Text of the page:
Wall Street was set to open lower on Wednesday due to weakness in megacap growth and technology stocks as Treasury yields rose, spurred by data that showed a resilient demand for labor despite rising interest rates.
After posting a loss in the previous quarter, the benchmark S&P 500 index has gained 5.7% so far this week as yields fell for two straight sessions on softer U.S. economic data, UK’s tax turnaround and Australia’s smaller-than-expected rate hike. But the yields on the 10-year Treasury note rose again sharply as traders reassessed their positions based on how aggressively they expect the Federal Reserve will raise rates.
Adding to the boost, ADP data showed U.S. private employers stepped up hiring in September, indicating more room for the Federal Reserve to remain aggressive in its rate hike stance. “It’s a little bit more jobs being created or opened than the market was expecting and that leads to the belief that the Fed is not going to be pivoting in November,” said Robert Pavlik, senior portfolio manager at Dakota Wealth in Fairfield, Connecticut.
“A lot of the rally that occurred over the last two days was based on a market that was extremely oversold and a little bit of a believe that the Fed would pivot in November.” The private payrolls report comes ahead of a more comprehensive and closely watched employment report from the Labor Department for September on Friday.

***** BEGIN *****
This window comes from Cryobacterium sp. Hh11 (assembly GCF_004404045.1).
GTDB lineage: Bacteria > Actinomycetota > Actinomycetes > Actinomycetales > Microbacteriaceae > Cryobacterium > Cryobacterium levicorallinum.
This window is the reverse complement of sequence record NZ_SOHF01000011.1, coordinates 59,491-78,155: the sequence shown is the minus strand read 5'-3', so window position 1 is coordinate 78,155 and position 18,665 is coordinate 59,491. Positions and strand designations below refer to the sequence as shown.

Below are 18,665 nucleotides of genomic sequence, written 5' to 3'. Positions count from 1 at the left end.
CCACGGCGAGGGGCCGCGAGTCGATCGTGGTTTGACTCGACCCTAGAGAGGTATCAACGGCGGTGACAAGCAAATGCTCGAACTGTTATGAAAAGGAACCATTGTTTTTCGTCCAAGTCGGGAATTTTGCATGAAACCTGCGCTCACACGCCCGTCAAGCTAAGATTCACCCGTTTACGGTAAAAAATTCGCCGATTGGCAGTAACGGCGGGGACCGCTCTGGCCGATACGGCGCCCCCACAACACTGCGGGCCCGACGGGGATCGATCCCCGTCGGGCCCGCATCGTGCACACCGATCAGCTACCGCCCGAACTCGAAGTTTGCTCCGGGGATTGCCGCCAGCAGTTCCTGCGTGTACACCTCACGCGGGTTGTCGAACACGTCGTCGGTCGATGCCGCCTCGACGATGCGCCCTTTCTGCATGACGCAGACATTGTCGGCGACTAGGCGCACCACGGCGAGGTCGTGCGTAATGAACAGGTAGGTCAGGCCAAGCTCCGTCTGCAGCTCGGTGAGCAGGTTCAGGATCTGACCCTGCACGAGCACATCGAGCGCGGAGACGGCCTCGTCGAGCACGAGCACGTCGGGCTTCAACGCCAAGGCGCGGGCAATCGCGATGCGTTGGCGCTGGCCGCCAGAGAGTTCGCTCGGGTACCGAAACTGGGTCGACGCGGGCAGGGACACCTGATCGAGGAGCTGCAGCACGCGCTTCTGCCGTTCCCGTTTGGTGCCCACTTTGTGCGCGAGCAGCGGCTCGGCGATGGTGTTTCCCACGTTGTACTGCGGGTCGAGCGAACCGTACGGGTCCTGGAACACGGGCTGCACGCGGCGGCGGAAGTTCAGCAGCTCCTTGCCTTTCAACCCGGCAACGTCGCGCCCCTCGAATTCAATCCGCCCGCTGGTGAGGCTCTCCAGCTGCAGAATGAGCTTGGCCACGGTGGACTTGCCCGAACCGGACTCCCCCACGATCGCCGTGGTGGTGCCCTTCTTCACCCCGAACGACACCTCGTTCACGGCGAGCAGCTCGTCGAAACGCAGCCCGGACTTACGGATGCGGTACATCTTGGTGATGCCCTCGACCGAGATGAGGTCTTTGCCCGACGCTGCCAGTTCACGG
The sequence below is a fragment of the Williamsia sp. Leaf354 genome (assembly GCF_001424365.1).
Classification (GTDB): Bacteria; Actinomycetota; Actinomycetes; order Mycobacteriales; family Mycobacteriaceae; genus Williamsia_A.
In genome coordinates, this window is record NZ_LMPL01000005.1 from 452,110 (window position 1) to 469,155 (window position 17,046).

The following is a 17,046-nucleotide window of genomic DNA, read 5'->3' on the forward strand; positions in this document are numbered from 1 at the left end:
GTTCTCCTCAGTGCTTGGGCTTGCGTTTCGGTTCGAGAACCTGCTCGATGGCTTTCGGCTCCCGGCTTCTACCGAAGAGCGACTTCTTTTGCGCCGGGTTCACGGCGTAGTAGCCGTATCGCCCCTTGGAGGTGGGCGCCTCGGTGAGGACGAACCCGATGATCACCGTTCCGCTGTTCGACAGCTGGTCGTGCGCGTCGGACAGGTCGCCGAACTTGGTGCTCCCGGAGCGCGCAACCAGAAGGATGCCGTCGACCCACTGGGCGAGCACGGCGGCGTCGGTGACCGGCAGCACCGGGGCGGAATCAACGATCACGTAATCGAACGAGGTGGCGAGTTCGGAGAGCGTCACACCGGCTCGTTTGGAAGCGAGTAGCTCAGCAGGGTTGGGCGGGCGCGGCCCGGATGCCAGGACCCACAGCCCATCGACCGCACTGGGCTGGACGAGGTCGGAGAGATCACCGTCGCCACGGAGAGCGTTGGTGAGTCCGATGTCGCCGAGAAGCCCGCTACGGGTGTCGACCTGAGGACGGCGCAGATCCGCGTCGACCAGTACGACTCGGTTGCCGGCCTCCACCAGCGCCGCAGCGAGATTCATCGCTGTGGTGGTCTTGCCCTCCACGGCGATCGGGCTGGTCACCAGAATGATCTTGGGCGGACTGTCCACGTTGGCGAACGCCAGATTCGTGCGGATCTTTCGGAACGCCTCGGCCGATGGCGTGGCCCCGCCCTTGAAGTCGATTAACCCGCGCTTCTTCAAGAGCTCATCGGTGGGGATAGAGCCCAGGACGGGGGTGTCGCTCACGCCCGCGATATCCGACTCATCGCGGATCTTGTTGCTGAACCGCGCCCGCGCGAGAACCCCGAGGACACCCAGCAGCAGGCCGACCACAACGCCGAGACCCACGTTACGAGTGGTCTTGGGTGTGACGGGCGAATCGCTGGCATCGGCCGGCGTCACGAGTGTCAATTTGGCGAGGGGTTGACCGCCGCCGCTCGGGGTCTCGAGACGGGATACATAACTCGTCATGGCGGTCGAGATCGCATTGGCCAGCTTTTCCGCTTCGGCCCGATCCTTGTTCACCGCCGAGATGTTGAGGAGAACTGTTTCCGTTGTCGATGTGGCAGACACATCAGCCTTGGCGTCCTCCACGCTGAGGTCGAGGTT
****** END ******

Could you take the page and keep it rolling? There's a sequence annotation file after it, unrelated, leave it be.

Rate-sensitive technology and related stocks like Nvidia Corp, Amazon.com, Apple Inc and Alphabet Inc fell nearly 1% each in trading before the bell. At 08:42 a.m. ET, Dow e-minis were down 275 points, or 0.91%, S&P 500 e-minis were down 34.75 points, or 0.91%, and Nasdaq 100 e-minis were down 111.5 points, or 0.96%.
Twitter Inc lost momentum in line with its peers, a day after surging 22% after billionaire Elon Musk decided to proceed with his original $44-billion bid to take the social media company private. Banks such as Citigroup and JPMorgan Chase & Co slipped 1.2%.
Emerson Electric Co gained 1.7% after a media report that the manufacturing giant is in talks with U.S. buyout firm Blackstone Inc to sell part of its commercial and residential solution business assets. Shares of U.S.-listed Chinese companies including Alibaba Group and JD.com were up between 0.8% to 2.7%, tracking a jump in their Hong Kong counterparts.
Investors awaited ISM’s non-manufacturing PMI for clues on the strength of the U.S. economy. They were also keeping a close watch on comments on inflation from the Fed’s Atlanta President Raphel Bostic, as several policymakers stick to an aggressive monetary policy.
(This story has not been edited by Devdiscourse staff and is auto-generated from a syndicated feed.)